August 24, 2006 7:22 AM PDT

Mass. to use Microsoft Office in ODF plan

Massachusetts will begin using OpenDocument as the default document format later this year as planned, but it will be sticking with Microsoft Office in the near term, the state's top technology executive said.

As expected, Louis Gutierrez, chief information officer of Massachusetts' Information Technology Division, on Wednesday sent a letter seen by CNET News.com to advocates of people with disabilities. The letter was in response to their concerns about the commonwealth's plan to move to the OpenDocument format, or ODF, standard.

In addition, Gutierrez last week wrote to the state's Information Technology Advisory Board with an update on the OpenDocument format implementation plan, as had been planned.

Last year, Massachusetts caught international attention for its decision to standardize by January 2007 on ODF, a document format standard not supported in Microsoft Office.

Disability unfriendly?
The move was criticized by disability-rights groups, which complained that going to ODF-compliant products, such as the open-source OpenOffice suite, would not adequately address their needs. In general, Microsoft Office has better assistive technologies, such as screen enlargers.

Louis Gutierrez Louis Gutierrez

Earlier this year, Massachusetts' IT division said it would adjust the dates of the OpenDocument adoption if the state could not find adequate accessibility products.

In his letter to disability-rights groups, Gutierrez said emerging Microsoft Office plug-ins will enable Massachusetts to stick to its standardization policy while meeting accessibility needs. Plug-ins act as converters, enabling people to open and save documents in the OpenDocument format from Microsoft Office.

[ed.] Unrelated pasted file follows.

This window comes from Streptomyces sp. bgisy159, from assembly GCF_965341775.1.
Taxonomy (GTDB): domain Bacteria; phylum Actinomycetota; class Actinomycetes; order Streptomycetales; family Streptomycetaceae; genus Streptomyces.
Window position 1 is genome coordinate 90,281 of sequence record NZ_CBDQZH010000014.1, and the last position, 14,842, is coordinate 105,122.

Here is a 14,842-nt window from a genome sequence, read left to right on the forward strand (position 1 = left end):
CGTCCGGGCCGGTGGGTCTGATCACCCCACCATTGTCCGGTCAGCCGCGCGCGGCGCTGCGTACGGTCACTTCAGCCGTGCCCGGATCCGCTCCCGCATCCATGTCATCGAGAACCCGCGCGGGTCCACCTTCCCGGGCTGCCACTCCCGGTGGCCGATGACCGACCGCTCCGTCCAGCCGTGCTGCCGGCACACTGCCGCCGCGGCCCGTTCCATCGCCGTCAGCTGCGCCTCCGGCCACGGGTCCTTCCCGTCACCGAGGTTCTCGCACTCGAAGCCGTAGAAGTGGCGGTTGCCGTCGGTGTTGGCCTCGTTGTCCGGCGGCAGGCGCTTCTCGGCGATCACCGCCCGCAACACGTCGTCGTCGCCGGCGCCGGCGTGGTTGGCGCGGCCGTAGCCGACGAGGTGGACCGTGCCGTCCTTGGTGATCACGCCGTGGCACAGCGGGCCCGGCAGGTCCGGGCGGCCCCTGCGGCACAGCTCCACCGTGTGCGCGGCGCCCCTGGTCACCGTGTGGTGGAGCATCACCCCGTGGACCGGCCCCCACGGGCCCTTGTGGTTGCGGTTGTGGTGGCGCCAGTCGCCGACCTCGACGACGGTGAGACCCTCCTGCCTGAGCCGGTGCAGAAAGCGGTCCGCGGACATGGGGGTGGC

"This approach to ODF implementation will fulfill our legal and moral obligations to the community of people with disabilities, acknowledges the practical requirements of implementation and enables the Executive Department to continue to pursue the benefits of using open standards for information technology," Gutierrez wrote.

The state had considered adopting other office suites, such as OpenOffice and StarOffice, but Gutierrez decided against those because they would not support accessibility requirements by the January 2007 target date.

State executive branch agencies will take a phased approach to using a plug-in. Gutierrez did not indicate which plug-in the state intends to use but that he expects them to be fully functional by 2007.

"Early adopter" agencies, including the Massachusetts Office on Disability, will use a selected plug-in starting in December of this year. The IT division will then move all executive branch agencies in phases to the OpenDocument standard by June of next year.

Gutierrez added that the state will consider OpenDocument format-compliant Microsoft Office alternatives as they become more mature.

Not "anti"-vendor
In his letter to the state's Information Technology Advisory Board, Gutierrez referred to the economic and political factors that have weighed on the state's planned move to ODF.

His predecessor, former CIO Peter Quinn, and other ITD officials were faulted by a state senate oversight committee for, among other things, not providing an adequate cost-benefit analysis. Meanwhile, Microsoft executives argued that the OpenDocument format favored the open-source business model over Microsoft's closed-source model.

Gutierrez told Massachusetts officials that keeping Microsoft Office on state desktops enables the state to "thread the needle" by adhering to a document standard created and supported by multiple software providers without being opposed to, "anti," any one vendor.